Image from a Georgia High School Football Game
Credit: GPB Sports

The Executive Director of the Georgia High School Association (GHSA), Dr. Robin Hines, had a dream Monday night.

It involved his high school football coach, Jim Hughes.

“I couldn’t find all my equipment,” Dr. Hines said. “It was a nightmare… if you know Coach Hughes. He was a great guy and a great coach.”

The excitement in Dr. Hines voice must means that the high school football season is ready to kick off in one of the most competitive states in the country.

Hines shared the story in a pre-season kickoff conference call Tuesday with the Georgia Association of Broadcasters. The main topic Hines discussed was how the GHSA and its over-400 member schools have dealt with COVID-19 within their school environments and how they are preparing for Wednesday's Corky Kell Kickoff Classic and the other games that are part of this opening week of football.  

Scheduling has been a major challenge across the state with some schools delaying games and others cancelling their seasons all together. Statesboro High was among the latest school added to that list Tuesday as the Blue Devils cancelled their season-opener against Wayne County Friday night because of confirmed positive cases of COVID-19 on campus and in the community.  Mill Creek, slated to play in the Corky Kell Classic on Friday, announced it was pulling out Tuesday after a positive COVID-19 test on the team. 


GHSA Executive Director, Dr. Robin Hines, talks about the challenges of putting together the Georgia high school football schedule amid the COVID-19 pandemic. 

Dr. Hines and the GHSA’s Sports Medicine Advisory Council (SMAC) have had constant conversations about the state of play all spring and summer and Hines says their guidelines for a return were more restrictive than required to have fall sports return to campuses. But Hines feels athletics are an invaluable part of the high school experience and he was determined to have sports take place this fall. 

“The bottom line is the Georgia High School Association is going to provide a framework of opportunities for young people,” Hines said. “We believe, and I have believed it my whole career, that there are things we can learn through sports and activities that you’re not going to learn other than there. You need to learn to be a good leader. You need to learn to be a good follower. You need to learn to lose gracefully and win humbly and how to be a good employee… all these life lessons are important.”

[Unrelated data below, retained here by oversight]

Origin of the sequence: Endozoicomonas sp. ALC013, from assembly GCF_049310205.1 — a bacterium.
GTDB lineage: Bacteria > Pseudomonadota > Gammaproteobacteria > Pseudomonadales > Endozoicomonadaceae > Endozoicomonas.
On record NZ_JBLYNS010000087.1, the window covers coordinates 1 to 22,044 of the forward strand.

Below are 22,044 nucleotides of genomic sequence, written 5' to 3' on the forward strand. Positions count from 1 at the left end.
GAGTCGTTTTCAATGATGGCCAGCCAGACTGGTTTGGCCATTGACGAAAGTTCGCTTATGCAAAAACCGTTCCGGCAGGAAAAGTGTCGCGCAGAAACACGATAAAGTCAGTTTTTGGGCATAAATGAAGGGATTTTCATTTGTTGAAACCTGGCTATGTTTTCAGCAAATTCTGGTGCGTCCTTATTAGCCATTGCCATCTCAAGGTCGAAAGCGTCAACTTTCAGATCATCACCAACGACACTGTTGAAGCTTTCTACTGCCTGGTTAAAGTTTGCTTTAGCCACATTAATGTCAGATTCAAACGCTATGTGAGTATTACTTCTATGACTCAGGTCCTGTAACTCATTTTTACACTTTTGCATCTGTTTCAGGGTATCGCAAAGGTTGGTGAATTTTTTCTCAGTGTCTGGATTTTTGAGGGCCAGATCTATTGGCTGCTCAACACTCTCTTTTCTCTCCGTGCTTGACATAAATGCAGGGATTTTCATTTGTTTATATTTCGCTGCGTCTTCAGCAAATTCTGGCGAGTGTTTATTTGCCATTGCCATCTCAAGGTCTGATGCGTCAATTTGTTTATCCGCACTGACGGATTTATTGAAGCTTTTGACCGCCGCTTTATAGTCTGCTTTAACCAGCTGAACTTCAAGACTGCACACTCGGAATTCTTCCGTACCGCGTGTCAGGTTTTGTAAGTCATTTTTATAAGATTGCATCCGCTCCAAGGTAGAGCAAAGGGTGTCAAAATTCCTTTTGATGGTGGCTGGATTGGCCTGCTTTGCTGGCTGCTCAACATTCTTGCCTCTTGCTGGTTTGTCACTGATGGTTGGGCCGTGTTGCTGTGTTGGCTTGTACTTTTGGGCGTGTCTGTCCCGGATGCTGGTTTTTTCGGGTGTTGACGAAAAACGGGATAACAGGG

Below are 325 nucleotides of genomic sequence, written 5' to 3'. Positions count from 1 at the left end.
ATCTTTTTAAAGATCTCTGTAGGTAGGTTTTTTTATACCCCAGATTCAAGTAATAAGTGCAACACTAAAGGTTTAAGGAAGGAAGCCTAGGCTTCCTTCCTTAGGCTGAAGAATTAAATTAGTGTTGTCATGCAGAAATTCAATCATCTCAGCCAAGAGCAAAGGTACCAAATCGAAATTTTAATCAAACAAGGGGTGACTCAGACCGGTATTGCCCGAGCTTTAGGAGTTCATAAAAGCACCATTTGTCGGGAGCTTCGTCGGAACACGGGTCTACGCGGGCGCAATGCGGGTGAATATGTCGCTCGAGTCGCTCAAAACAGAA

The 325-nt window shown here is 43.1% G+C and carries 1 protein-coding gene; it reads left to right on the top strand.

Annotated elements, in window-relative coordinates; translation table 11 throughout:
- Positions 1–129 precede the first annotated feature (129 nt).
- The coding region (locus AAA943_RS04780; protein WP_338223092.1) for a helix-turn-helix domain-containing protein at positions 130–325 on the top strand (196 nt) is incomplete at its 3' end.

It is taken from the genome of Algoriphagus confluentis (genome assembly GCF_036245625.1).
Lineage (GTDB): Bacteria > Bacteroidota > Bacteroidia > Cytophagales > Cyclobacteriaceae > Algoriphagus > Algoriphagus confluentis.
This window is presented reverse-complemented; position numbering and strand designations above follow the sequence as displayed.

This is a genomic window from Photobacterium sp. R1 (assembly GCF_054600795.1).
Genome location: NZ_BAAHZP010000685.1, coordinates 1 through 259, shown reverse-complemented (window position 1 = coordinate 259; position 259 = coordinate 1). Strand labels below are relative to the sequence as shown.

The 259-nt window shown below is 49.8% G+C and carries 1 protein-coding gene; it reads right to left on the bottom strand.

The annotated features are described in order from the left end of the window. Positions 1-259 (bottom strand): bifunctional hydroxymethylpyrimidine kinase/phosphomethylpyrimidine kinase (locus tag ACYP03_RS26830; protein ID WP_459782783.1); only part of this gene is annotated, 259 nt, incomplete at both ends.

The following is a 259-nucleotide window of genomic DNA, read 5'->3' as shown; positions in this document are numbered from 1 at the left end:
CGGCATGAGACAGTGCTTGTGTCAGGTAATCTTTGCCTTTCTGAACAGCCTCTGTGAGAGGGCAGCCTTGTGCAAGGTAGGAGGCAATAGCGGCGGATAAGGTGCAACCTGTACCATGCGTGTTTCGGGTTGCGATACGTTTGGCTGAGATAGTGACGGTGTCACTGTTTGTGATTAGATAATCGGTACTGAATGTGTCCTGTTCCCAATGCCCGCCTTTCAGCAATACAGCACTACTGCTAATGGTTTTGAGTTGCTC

The diversity of the state and how the pandemic has affected each and every county is something Hines has kept in mind the entire time while trying to bring a football season to its 2020 opening week. 

“Early on,” he said, “that was probably the biggest struggle that we had of trying to get us to (start).”

Nine schools are canceling their 2020 seasons altogether and almost 60 more are not starting at the same time as their GHSA counterparts. Hines admits that the GHSA is still trying to learn as much as they can in an environment where the information changes fairly regularly.  The regular season has been moved back two weeks and the state championships are now going to be played after Christmas.


GHSA Executive Director Robin Hines discusses the COVID-19 related challenges of the 2020 High School Football Season that gets underway Wednesday, September 2, 2020. 


Hines and the GHSA feel their measured approach has been a big part of even having a 2020 season and getting to kickoff this week.

“I was cautiously optimistic through it all and, as we move forward, things are getting better,” Hines said. “I just think that way back when, if you start making hard decisions, I think you’re doing the wrong thing. I don’t know that the Big 10 should have canceled when they did. There was time to give it a chance to work out. That’s kind of what we wanted to do. We wanted to give it a chance.”

Those chances start with the Corky Kell games Wednesday at Cherokee High School and West Forsyth High School.